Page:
This morning’s New York Times has an IDG ComputerWorld article by Brian Fonseca called Corporate IT Almost Ready for Online Backup. It’s a straightforward piece that talks about how more IT groups are looking at off-site, hosted backup strategies to handle the rapid growth in data they are seeing as their pesky users create so darned much information. Last year, I started experimenting with Amazon’s S3 and Mozy, and one of my big tech goals for 2008 is to take better advantage of that service.
I comment on this because I just had an experience with corporate information systems that reminds me how large the gulf can be between press releases and IDG articles and actual life in the trenches, especially in a firm that isn’t very progressive with its technology.
At work, I have email alerts configured with the company’s job board so that job descriptions of interest are emailed to me, and I see them right away. Jobs are only posted for one week, so it is key to see them rapidly before the deadline passes. I receive email from these alerts all the time, and so I believed the alerts were working and stopped checking the web site. (For the record, the site uses Manpower, Inc.‘s TeamRewards software.) Last week, a job was posted on our corporate HR system that I have been hoping to see for eight months. Friday at lunch a colleague asked if I had applied for the position, as he thought it was a good fit for my skills and experience. My reply to him was, “what job?” It turns out the email alert system had not triggered for this posting and I’d only learned about it by happenstance, with just hours before the deadline.
Needless to say, I completed an application rapidly, and time will tell if this goes anywhere, but I was curious about the alerts and so I carefully checked my Gmail account to see how I could have missed such a vital thing. Several minutes of careful searching made it clear that I had not missed anything – there was no record of that job at all. Hoping to help others avoid the same fate, I emailed the woman in our HR group who is in charge of the job board about my experience.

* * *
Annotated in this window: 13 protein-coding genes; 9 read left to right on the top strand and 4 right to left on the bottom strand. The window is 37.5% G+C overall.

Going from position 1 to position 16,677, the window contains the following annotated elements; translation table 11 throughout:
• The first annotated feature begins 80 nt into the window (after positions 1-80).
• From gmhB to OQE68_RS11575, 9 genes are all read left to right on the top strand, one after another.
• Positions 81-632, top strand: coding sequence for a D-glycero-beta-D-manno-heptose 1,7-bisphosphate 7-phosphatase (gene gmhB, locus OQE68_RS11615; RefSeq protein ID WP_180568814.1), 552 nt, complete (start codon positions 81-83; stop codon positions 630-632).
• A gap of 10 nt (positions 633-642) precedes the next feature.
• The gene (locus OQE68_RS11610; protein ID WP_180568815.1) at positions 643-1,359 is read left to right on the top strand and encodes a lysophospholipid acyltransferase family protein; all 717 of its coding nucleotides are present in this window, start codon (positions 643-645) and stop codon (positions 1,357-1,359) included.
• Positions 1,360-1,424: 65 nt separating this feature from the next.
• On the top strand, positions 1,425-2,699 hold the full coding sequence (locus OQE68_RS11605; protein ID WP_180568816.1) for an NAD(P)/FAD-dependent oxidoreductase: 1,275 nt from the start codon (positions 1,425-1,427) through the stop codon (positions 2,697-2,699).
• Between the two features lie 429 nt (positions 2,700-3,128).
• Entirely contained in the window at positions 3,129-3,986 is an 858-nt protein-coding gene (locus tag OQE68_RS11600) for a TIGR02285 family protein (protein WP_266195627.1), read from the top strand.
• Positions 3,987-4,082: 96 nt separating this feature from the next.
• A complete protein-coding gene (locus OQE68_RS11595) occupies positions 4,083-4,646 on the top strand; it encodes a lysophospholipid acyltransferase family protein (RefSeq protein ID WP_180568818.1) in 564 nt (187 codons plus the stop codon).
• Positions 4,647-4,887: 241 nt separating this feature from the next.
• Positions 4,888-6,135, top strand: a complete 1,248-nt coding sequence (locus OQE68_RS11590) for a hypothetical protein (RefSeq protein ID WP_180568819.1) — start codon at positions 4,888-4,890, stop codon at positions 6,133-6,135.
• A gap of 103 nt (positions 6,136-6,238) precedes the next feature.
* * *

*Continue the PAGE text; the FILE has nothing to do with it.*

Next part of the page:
To her credit, she did reply to me yesterday. Her first reply was simply that a technician was looking into the matter. Fine. I asked to be notified of what the tech learned so that I would know when it was safe to resume trusting the alerts. She called me this time with two points to share – first off, I needed to realize that sometimes technology does not work, and secondly, a great tip for keeping up with the web site is to check the web site.
Yes, you read that right.
I think everyone who has ever spent any time with a computer knows that sometimes technology does not work. As true as that statement is, it is not a sufficient response to a bug report. It is a starting point. It did not work, and further review and experimentation will reveal why, and then it will be fixed and then, at least in this one regard, the technology will work. I tried to suggest that if I went to the web site itself looking for something, and the site failed to display something that it should, that the response sometimes technology does not work would be clearly unacceptable, but the HR woman saw no parallel in my example. The web site, she said, always works. It’s technology, I countered, so at some point it will not, according to your own observation. Not the same, she said, end of story.
Moving on to her second point, the idea that my bug report could be addressed with the suggestion that I check the web site is also laughable. Clearly the failed search agent taught me I need to check the web site, but the bug report was designed to alert them of a problem so they could fix it. Checking the web site is a workaround, but it is not a solution. Amazing.
So the next time you read about the rosy future of IT in the workplace, remember that IT can be administered by people with voodoo conceptions of how technology works, and whose idea of a solution to a broken service is simply not using that service. That’s annoying when the service is a search agent email, but it will be far less trivial when the service at issue is the firm’s off-site, hosted backup in the wake of some horrendous disaster.